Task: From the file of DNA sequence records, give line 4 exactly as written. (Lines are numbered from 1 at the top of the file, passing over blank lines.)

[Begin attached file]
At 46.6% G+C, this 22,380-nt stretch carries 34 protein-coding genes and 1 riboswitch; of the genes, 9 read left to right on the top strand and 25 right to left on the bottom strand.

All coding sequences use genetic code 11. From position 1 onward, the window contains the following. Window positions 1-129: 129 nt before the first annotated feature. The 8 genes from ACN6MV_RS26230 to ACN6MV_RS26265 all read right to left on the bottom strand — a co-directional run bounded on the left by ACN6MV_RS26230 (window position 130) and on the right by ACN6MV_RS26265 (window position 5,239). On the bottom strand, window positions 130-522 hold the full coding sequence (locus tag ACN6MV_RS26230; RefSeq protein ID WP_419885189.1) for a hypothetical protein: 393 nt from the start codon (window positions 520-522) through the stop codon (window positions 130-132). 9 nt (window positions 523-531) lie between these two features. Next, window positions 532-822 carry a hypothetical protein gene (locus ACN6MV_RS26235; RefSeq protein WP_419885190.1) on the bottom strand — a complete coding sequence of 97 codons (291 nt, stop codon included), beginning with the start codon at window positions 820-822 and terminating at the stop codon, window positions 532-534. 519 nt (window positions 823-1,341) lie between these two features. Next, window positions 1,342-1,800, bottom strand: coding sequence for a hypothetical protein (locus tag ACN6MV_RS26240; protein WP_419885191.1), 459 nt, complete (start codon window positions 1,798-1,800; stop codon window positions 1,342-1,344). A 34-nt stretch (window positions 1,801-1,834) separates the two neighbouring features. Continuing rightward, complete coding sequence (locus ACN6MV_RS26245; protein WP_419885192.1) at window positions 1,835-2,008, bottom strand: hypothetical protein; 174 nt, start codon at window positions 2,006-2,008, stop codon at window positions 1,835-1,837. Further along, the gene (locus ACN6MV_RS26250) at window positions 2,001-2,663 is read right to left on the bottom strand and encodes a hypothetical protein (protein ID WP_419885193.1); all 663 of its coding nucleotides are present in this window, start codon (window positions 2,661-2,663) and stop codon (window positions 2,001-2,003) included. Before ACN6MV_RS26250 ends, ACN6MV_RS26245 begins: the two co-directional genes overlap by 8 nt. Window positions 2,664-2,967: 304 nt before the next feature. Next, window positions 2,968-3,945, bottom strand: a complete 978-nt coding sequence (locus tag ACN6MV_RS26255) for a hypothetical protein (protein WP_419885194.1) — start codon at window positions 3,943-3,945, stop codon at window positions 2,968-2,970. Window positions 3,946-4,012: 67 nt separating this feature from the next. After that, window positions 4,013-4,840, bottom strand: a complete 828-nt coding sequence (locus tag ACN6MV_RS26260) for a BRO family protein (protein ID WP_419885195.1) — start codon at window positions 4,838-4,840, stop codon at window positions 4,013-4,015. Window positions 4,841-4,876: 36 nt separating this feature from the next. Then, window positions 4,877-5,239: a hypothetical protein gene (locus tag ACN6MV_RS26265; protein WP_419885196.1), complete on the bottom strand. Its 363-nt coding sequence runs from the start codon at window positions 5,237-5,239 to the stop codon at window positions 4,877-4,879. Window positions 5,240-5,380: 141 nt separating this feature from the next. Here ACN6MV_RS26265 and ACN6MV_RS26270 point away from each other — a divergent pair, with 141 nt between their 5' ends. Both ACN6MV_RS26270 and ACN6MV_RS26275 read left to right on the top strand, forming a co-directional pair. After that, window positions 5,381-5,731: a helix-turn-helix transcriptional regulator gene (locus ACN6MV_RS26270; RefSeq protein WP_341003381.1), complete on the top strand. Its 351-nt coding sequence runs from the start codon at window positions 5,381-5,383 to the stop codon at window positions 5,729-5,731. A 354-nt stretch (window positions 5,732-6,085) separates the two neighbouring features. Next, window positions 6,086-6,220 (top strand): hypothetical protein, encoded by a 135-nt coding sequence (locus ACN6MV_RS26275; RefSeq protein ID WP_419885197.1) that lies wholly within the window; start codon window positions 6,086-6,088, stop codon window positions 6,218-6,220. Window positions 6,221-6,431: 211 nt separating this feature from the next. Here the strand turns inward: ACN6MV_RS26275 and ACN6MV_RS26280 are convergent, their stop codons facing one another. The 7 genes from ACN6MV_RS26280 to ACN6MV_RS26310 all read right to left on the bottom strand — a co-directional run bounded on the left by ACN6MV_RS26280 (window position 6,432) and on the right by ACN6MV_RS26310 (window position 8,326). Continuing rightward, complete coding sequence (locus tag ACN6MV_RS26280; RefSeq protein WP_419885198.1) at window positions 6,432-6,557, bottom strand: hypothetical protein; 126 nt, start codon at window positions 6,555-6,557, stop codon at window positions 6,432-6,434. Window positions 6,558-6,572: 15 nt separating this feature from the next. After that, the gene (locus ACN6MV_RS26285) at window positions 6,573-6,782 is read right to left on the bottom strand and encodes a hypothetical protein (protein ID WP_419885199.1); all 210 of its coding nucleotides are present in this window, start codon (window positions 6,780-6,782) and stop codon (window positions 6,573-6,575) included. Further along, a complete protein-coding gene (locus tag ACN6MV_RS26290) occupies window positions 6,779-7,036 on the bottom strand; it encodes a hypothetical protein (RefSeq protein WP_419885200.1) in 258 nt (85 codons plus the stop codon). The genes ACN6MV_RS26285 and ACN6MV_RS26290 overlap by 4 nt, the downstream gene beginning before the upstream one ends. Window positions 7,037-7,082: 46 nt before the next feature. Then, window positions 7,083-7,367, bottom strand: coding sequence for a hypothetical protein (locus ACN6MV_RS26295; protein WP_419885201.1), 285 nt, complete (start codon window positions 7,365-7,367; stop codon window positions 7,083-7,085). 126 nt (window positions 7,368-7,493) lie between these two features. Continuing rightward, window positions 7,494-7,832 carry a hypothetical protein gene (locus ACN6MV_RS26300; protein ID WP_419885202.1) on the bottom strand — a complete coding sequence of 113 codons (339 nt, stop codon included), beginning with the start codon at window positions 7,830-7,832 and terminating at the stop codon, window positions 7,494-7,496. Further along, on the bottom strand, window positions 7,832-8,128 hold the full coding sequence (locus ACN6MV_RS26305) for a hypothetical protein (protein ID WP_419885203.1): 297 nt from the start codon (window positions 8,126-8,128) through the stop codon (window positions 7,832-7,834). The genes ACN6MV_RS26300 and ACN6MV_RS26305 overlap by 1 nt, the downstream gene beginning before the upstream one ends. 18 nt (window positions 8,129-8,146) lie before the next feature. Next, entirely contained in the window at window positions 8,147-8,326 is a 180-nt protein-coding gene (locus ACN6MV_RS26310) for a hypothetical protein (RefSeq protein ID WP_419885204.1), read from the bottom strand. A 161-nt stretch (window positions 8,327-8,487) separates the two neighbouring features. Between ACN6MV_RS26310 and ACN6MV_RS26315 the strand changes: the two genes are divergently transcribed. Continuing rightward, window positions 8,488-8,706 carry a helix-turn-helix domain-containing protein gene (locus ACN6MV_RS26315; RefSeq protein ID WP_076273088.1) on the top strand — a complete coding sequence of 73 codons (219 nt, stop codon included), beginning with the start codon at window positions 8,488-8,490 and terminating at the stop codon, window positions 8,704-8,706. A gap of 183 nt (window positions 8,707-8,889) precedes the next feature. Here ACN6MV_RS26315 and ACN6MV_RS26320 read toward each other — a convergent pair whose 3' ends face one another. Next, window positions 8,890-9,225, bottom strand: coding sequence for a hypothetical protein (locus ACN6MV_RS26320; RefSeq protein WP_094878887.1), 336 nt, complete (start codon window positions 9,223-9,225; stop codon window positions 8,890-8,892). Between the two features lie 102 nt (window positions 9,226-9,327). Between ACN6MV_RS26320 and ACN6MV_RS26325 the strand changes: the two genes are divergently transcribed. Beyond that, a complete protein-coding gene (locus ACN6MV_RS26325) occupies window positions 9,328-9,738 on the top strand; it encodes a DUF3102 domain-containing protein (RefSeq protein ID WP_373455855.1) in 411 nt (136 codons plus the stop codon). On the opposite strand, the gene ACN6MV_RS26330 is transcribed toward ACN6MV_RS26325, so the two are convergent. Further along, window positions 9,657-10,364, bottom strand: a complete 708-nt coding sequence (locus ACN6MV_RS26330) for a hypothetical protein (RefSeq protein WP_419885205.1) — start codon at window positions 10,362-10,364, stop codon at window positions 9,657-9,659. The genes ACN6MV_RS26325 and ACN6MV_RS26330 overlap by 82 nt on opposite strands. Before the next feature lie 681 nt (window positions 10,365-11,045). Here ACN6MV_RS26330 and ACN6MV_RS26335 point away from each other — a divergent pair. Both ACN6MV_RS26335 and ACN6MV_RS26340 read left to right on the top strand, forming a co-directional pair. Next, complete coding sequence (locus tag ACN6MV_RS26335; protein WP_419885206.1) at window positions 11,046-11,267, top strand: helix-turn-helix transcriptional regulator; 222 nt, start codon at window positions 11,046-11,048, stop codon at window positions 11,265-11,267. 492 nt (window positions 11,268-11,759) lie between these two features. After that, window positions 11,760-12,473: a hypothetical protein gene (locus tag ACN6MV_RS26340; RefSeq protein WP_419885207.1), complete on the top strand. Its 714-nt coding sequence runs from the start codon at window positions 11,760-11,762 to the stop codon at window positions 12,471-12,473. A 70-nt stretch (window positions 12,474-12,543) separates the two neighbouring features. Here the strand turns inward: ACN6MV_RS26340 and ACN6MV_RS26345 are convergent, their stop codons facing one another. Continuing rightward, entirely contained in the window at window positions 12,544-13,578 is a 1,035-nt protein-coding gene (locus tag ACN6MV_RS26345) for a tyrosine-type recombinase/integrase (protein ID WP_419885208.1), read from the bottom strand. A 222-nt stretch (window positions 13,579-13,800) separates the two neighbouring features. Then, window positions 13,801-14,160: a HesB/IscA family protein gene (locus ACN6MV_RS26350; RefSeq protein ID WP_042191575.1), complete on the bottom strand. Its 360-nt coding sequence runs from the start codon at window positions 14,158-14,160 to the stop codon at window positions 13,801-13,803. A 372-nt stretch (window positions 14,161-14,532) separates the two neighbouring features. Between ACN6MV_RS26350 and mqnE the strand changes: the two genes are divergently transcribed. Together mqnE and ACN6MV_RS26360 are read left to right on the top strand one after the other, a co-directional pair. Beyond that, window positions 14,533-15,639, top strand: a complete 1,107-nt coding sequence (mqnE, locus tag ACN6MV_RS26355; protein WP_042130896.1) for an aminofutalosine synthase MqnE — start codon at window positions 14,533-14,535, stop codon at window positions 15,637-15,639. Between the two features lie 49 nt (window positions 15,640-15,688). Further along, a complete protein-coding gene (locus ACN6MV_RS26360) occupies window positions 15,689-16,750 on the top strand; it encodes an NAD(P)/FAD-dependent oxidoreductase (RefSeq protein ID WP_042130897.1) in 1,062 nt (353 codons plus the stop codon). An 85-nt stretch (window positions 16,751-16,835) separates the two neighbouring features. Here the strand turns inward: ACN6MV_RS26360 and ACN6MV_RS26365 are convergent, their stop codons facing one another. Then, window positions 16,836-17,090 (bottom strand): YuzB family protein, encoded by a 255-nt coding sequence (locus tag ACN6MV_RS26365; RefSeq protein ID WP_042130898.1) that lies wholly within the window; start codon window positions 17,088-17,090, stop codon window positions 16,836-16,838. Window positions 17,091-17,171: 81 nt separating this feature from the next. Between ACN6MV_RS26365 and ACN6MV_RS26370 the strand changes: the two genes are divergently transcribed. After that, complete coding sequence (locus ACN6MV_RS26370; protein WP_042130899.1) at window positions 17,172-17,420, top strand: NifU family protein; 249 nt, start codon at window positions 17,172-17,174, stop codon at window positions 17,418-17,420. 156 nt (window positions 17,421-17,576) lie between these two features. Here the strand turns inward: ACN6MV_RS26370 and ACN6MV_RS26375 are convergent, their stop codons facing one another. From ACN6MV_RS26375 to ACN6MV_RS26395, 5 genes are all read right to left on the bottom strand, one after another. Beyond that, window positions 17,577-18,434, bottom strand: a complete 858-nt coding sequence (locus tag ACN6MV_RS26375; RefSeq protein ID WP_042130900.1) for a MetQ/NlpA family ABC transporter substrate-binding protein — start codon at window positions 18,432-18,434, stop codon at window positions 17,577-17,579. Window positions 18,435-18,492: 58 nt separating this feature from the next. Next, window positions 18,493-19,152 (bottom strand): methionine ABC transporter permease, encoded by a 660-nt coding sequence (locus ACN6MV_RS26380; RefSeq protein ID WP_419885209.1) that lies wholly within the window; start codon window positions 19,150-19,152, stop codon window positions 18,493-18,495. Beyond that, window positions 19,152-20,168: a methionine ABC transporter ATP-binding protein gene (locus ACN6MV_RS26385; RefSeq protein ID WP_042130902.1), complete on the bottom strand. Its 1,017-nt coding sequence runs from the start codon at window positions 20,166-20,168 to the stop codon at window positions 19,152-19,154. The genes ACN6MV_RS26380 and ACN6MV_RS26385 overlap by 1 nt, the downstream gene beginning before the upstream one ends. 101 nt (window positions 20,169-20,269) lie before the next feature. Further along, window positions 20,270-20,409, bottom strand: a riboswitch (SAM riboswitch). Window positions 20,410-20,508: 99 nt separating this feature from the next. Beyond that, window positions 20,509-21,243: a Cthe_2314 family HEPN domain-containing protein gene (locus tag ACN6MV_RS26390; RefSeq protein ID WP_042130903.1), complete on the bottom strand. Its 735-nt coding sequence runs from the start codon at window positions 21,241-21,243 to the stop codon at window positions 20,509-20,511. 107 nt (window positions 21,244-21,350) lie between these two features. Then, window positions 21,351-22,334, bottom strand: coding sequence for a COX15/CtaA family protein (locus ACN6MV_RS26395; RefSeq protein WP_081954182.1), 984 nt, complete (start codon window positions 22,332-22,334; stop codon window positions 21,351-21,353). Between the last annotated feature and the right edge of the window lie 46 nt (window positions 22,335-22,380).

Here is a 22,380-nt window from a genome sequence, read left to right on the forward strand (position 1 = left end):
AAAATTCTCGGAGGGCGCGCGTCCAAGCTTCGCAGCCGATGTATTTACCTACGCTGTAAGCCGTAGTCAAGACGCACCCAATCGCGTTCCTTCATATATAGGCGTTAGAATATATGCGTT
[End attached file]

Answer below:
AAAATTCTCGGAGGGCGCGCGTCCAAGCTTCGCAGCCGATGTATTTACCTACGCTGTAAGCCGTAGTCAAGACGCACCCAATCGCGTTCCTTCATATATAGGCGTTAGAATATATGCGTT